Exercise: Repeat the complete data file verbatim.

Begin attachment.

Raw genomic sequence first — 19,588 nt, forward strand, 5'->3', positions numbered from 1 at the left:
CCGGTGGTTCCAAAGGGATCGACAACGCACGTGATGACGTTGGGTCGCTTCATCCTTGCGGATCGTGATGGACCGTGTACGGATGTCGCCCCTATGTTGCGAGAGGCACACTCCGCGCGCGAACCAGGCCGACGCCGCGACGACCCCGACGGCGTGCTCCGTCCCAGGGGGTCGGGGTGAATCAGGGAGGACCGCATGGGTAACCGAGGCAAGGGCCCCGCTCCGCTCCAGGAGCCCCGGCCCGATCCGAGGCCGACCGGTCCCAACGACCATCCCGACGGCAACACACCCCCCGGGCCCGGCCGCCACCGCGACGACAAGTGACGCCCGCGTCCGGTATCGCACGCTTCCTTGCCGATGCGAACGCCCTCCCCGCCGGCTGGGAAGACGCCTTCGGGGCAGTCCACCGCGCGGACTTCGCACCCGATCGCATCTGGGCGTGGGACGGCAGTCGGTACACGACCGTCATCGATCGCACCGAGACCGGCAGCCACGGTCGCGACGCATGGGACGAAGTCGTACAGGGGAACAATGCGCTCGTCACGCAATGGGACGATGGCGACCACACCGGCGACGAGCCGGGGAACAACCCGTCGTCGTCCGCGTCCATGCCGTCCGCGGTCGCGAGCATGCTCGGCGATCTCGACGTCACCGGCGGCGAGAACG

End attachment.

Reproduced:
Raw genomic sequence first — 19,588 nt, forward strand, 5'->3', positions numbered from 1 at the left:
CCGGTGGTTCCAAAGGGATCGACAACGCACGTGATGACGTTGGGTCGCTTCATCCTTGCGGATCGTGATGGACCGTGTACGGATGTCGCCCCTATGTTGCGAGAGGCACACTCCGCGCGCGAACCAGGCCGACGCCGCGACGACCCCGACGGCGTGCTCCGTCCCAGGGGGTCGGGGTGAATCAGGGAGGACCGCATGGGTAACCGAGGCAAGGGCCCCGCTCCGCTCCAGGAGCCCCGGCCCGATCCGAGGCCGACCGGTCCCAACGACCATCCCGACGGCAACACACCCCCCGGGCCCGGCCGCCACCGCGACGACAAGTGACGCCCGCGTCCGGTATCGCACGCTTCCTTGCCGATGCGAACGCCCTCCCCGCCGGCTGGGAAGACGCCTTCGGGGCAGTCCACCGCGCGGACTTCGCACCCGATCGCATCTGGGCGTGGGACGGCAGTCGGTACACGACCGTCATCGATCGCACCGAGACCGGCAGCCACGGTCGCGACGCATGGGACGAAGTCGTACAGGGGAACAATGCGCTCGTCACGCAATGGGACGATGGCGACCACACCGGCGACGAGCCGGGGAACAACCCGTCGTCGTCCGCGTCCATGCCGTCCGCGGTCGCGAGCATGCTCGGCGATCTCGACGTCACCGGCGGCGAGAACG